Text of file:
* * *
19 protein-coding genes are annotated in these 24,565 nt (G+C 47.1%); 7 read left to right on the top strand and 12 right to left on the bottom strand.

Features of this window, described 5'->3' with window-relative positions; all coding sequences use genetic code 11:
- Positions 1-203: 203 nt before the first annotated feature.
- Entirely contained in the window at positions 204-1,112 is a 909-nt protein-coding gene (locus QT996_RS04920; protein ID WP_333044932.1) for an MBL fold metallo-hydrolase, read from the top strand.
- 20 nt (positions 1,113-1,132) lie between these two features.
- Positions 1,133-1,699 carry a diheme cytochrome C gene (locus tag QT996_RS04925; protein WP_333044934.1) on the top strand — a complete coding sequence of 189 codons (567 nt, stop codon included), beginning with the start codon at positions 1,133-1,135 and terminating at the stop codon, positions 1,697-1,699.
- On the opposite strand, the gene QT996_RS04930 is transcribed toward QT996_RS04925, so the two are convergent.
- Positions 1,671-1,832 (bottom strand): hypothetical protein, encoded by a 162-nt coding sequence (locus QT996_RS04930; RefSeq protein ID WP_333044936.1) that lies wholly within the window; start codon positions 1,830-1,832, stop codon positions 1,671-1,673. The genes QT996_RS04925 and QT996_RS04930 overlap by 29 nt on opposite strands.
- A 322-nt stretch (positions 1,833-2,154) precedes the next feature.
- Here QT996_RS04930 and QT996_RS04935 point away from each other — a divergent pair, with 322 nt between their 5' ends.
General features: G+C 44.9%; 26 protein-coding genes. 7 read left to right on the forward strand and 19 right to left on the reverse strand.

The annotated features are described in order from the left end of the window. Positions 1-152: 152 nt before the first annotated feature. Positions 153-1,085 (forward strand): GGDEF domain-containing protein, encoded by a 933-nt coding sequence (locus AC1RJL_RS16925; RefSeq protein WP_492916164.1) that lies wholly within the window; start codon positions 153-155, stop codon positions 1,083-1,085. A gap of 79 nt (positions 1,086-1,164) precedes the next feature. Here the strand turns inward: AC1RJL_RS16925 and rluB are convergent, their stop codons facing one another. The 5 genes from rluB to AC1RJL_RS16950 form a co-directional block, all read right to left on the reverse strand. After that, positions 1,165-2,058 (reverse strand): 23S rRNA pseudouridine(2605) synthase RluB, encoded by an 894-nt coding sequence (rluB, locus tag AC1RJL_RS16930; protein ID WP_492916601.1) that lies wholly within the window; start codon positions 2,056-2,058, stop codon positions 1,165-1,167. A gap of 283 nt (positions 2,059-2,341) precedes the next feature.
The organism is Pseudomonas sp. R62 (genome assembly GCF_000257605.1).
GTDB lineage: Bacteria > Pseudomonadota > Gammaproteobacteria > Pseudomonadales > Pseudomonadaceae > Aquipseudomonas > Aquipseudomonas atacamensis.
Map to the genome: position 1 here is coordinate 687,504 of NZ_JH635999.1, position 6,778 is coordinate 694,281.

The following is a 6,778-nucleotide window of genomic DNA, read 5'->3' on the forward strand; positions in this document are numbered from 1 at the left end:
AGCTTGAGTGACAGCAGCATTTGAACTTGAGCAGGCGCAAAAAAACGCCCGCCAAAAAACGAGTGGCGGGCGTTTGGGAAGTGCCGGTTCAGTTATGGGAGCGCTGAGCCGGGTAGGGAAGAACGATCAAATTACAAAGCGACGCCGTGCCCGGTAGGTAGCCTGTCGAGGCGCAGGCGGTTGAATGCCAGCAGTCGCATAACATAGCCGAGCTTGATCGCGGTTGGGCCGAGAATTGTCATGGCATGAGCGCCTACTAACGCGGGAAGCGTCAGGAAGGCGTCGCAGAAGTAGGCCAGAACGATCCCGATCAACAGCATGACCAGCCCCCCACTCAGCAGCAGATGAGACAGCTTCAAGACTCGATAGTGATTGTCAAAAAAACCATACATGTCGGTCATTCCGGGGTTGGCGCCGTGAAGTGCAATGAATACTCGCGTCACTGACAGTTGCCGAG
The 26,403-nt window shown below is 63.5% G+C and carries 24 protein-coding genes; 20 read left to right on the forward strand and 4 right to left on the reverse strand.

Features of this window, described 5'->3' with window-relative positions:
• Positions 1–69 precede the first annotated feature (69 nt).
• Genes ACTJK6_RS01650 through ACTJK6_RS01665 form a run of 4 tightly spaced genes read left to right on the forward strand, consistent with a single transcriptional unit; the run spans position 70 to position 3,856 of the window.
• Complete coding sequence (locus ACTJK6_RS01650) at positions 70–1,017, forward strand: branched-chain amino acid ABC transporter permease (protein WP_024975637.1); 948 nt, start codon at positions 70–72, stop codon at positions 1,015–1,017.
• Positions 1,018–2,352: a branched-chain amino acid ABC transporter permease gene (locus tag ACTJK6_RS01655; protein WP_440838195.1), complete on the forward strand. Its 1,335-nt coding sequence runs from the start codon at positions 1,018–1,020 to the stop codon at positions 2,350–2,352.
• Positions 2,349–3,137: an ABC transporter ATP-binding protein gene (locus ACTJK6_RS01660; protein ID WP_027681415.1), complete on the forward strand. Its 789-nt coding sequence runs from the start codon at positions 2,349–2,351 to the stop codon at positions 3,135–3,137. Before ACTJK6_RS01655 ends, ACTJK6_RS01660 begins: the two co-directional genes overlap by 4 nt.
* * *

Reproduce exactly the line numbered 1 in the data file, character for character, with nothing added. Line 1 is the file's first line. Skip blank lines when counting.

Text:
19 protein-coding genes are annotated in these 24,565 nt (G+C 47.1%); 7 read left to right on the top strand and 12 right to left on the bottom strand.